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Make a bone implant – with a jet

Dear Sir or Madam,

When surgeons want to treat a bone defect, they can use a scaffold – this is a porous implant where bone cells can grow to support healing. But the cells often do not like this artificial environment. As a result, they do not grow into new tissue. In our current interview at COMPAMED-tradefair.com, Dr. Thomas Neubert explains how a plasma jet can turn a scaffold into a comfortable new home for cells.

Have a good start into the weekend,

Timo Roth
Editorial team COMPAMED-tradefair.com

Content

Special: Coating in the emergency room
Interview: 3D printer with plasma jet
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Coating against hospital germs in the emergency room

Special

Image: a row of red metal chairs in a corridor, on the last one sees a person sitting blurred; Copyright: panthermedia.net/trybex
Hospitals are gateways to viruses and bacteria. Emergency departments, in particular, are often affected by dangerous microbes. To reduce the germ load in hospitals, the NE-Offensive joint research project aims to develop antimicrobial coatings that offer permanent surface protection. They are designed to complement conventional hygiene practices and to keep dangerous germs at bay. The University Hospital Regensburg is now testing one of these types of coatings.
Read more in our current Special!
Coating against hospital germs in the emergency room
Hygiene: coatings against microbes
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Electrical Engineering & Nanotechnology

Movie technology inspires wearable liquid unit

A fascination with movie technology that showed robots perform self-repair through a liquid formula inspired a Purdue University professor to make his own discoveries - which are now helping to lead the way for advancements in self-powering devices such as consumer electronics and defense innovations.
read more
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Electrical Engineering & Nanotechnology

New microfluidics device can detect cancer cells in blood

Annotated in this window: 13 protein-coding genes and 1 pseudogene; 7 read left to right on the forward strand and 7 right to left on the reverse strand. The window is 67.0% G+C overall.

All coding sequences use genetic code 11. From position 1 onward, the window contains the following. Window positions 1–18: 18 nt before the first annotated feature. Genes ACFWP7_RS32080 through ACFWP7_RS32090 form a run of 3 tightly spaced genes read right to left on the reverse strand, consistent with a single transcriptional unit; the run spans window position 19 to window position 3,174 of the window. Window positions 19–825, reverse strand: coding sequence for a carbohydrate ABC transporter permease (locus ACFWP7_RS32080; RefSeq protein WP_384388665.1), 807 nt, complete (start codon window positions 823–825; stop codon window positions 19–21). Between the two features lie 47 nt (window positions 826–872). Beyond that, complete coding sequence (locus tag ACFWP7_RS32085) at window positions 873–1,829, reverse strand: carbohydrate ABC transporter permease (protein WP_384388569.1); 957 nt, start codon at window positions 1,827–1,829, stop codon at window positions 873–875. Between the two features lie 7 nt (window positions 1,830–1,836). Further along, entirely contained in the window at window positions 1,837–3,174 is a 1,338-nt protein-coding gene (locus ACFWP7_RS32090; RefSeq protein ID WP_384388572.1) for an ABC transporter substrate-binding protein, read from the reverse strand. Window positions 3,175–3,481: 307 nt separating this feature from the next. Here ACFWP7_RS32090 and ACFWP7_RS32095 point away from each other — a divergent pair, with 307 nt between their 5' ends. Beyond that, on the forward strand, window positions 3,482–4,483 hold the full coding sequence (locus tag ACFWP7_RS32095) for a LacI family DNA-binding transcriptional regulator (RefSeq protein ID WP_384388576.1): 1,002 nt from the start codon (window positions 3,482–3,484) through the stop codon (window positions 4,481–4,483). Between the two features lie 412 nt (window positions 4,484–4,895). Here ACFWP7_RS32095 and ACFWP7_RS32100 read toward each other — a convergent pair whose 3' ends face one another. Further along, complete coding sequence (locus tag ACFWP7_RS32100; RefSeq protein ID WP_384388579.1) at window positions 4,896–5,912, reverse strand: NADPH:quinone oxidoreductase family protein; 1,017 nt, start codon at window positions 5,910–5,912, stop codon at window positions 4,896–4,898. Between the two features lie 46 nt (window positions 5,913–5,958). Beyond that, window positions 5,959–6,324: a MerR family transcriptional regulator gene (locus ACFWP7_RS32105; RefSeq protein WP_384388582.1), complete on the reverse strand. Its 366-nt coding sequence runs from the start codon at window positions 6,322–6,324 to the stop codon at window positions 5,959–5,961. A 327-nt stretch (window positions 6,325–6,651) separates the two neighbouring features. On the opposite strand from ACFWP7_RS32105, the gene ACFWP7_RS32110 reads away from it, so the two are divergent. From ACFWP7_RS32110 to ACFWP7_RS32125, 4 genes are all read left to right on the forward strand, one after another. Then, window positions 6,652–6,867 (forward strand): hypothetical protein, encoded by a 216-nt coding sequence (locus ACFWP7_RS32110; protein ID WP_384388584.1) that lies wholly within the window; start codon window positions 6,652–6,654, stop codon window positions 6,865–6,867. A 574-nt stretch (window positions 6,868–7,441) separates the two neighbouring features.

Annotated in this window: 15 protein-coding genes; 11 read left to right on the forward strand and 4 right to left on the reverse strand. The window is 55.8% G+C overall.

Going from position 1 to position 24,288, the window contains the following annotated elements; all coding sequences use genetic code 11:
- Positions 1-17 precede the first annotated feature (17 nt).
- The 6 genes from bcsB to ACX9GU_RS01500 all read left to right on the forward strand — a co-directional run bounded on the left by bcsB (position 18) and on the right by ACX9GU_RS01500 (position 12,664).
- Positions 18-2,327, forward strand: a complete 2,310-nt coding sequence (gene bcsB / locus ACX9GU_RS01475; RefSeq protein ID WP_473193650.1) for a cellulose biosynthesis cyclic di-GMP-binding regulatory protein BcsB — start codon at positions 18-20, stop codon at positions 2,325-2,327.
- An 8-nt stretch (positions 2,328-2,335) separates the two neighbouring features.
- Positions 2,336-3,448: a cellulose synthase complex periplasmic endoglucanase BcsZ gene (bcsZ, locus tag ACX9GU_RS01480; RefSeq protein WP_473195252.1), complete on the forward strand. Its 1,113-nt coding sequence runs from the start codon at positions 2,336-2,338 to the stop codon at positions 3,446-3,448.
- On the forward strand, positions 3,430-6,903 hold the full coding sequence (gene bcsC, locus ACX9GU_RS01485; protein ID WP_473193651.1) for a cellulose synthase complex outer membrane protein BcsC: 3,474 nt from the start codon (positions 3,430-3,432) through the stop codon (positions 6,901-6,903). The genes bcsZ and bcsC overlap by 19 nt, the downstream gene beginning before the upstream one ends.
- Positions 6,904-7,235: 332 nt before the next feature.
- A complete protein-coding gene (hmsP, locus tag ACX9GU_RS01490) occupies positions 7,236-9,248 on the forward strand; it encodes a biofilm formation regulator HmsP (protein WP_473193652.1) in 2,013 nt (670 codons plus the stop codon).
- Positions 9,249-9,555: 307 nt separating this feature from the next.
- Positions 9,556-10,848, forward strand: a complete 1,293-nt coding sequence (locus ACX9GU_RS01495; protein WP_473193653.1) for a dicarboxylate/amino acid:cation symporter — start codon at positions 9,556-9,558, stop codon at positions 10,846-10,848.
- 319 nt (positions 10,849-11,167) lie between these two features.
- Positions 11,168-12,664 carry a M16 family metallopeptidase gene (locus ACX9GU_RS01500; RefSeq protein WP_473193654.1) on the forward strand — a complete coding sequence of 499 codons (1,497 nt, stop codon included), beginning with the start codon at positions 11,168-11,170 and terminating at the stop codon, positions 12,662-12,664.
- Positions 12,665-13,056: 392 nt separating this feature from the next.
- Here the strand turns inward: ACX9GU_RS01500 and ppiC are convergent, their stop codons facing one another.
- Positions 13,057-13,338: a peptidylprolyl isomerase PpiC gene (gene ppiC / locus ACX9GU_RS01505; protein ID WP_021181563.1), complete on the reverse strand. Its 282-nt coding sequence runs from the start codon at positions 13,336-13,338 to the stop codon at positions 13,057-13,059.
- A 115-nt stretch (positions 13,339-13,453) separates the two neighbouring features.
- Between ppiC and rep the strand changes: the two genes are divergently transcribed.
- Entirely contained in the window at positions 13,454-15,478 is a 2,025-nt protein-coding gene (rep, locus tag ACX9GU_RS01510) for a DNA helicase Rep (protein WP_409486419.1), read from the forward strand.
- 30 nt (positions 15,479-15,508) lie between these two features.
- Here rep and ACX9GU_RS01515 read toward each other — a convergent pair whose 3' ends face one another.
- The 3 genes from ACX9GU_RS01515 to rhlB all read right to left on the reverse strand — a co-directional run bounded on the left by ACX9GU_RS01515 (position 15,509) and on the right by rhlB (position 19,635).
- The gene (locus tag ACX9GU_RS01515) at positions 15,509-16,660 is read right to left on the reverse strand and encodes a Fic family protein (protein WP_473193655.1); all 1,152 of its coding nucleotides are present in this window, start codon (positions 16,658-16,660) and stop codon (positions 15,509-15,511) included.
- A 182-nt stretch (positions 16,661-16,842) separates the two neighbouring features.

Researchers at the University of Illinois at Chicago and Queensland University of Technology of Australia, have developed a device that can isolate individual cancer cells from patient blood samples.
read more
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Materials & Production

Light provides control for 3D printing with multiple materials

Successful applications have come despite the fact that most 3D printing techniques can only produce parts made of one material at a time. More complex applications could be developed if 3D printers could use different materials and create multi-material parts.
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Materials & Production

Injection molding: designing parts faster

Using a new calculation process, it is now possible to predict fiber orientation-dependent component behavior in relation to shaped elements at an early stage and thus design the component in accordance with the expected load.
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Bone Implants: 3D printer with plasma jet technology

COMPAMED.de talks about...

Image: Polymer scaffold, which is treated from above with a plasma jet; Copyright: Fraunhofer IST, Falko Oldenburg
Using 3D printers to make body parts, especially bone structures, is not an entirely new approach. However, using plasma jet technology to simultaneously embed a special coating to the scaffold is certainly a new idea. The Fraunhofer IST just succeeded in implementing this process.
Read more in the interview!
Bone Implants: 3D printer with plasma jet technology
All interviews at COMPAMED-tradefair.com
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Innovations

Powering a pacemaker with a patient's heartbeat

Implantable pacemakers have without doubt altered modern medicine, saving countless lives by regulating heart rhythm. But they have one serious shortcoming: Their batteries last only five to 12 years, at which point they have to be replaced surgically.
read more
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Laboratory Medicine & Hygiene

Robotic sensor technology: diagnose reproductive health problems in real-time

The technology, developed by researchers at Imperial College London and The University of Hong Kong, can be used to measure hormones that affect fertility, sexual development and menstruation more quickly and cheaply than current methods.
read more
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Materials Science

Upcycle plastics into superior products

Researchers at the U.S. Department of Energy's National Renewable Energy Laboratory (NREL) have discovered a method of plastics upcycling - transforming discarded products into new, high-value materials of better quality and environmental value - that could economically incentivize the recycling of waste plastics and help solve one of the world's most looming pollution problems.
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